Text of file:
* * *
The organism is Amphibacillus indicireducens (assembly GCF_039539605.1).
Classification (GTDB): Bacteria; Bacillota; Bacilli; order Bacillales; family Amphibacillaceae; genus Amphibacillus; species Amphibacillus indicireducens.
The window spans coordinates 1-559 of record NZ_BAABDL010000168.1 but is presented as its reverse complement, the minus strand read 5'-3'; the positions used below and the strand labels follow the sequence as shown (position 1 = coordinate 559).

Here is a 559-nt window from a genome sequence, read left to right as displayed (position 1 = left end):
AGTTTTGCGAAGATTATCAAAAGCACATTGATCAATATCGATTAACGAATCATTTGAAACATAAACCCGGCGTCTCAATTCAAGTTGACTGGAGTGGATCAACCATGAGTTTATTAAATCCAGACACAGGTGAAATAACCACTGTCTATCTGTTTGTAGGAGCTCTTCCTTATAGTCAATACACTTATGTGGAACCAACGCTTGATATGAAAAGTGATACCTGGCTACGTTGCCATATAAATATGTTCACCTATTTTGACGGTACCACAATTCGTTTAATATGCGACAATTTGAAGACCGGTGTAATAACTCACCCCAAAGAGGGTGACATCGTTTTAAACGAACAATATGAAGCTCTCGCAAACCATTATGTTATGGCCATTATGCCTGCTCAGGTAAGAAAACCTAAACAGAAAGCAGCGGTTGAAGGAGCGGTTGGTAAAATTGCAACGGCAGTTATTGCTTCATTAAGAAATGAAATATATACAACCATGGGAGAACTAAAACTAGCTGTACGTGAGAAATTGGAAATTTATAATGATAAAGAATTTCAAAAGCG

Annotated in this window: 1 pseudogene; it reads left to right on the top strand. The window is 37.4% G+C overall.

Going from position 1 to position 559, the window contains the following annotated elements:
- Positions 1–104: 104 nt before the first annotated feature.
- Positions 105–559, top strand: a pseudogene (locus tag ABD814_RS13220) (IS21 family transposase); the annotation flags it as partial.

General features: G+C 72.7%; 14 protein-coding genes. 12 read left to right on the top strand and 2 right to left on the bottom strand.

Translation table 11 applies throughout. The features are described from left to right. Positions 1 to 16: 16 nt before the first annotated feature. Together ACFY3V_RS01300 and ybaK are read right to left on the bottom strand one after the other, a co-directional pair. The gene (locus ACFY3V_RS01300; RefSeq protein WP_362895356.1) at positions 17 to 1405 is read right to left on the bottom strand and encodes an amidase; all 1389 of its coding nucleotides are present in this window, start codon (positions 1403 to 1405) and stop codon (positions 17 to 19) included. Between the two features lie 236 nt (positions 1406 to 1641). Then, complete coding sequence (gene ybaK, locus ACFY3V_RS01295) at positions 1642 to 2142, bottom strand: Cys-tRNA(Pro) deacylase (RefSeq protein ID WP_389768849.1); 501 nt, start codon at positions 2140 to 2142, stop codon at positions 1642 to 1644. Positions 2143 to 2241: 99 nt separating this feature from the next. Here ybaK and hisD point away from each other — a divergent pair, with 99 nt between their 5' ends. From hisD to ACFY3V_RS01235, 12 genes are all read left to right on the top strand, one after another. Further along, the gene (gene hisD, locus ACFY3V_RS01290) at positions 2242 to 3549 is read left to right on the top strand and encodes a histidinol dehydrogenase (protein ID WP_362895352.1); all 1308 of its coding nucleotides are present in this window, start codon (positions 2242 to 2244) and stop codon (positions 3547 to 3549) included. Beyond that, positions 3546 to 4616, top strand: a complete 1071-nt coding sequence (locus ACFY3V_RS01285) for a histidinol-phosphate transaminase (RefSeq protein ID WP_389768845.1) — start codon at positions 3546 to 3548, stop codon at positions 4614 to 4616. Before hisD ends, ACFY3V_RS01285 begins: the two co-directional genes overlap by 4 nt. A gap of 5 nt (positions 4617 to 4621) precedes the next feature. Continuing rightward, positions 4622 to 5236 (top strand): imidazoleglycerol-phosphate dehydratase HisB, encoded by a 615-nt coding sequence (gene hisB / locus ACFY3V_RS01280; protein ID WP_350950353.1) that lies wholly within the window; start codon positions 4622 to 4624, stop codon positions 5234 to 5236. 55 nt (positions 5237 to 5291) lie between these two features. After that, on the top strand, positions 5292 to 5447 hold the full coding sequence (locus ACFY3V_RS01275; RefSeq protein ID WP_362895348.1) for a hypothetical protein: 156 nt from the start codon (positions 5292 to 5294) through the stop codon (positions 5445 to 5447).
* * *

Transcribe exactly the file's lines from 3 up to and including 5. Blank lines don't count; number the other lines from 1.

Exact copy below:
The window spans coordinates 1-559 of record NZ_BAABDL010000168.1 but is presented as its reverse complement, the minus strand read 5'-3'; the positions used below and the strand labels follow the sequence as shown (position 1 = coordinate 559).

Here is a 559-nt window from a genome sequence, read left to right as displayed (position 1 = left end):
AGTTTTGCGAAGATTATCAAAAGCACATTGATCAATATCGATTAACGAATCATTTGAAACATAAACCCGGCGTCTCAATTCAAGTTGACTGGAGTGGATCAACCATGAGTTTATTAAATCCAGACACAGGTGAAATAACCACTGTCTATCTGTTTGTAGGAGCTCTTCCTTATAGTCAATACACTTATGTGGAACCAACGCTTGATATGAAAAGTGATACCTGGCTACGTTGCCATATAAATATGTTCACCTATTTTGACGGTACCACAATTCGTTTAATATGCGACAATTTGAAGACCGGTGTAATAACTCACCCCAAAGAGGGTGACATCGTTTTAAACGAACAATATGAAGCTCTCGCAAACCATTATGTTATGGCCATTATGCCTGCTCAGGTAAGAAAACCTAAACAGAAAGCAGCGGTTGAAGGAGCGGTTGGTAAAATTGCAACGGCAGTTATTGCTTCATTAAGAAATGAAATATATACAACCATGGGAGAACTAAAACTAGCTGTACGTGAGAAATTGGAAATTTATAATGATAAAGAATTTCAAAAGCG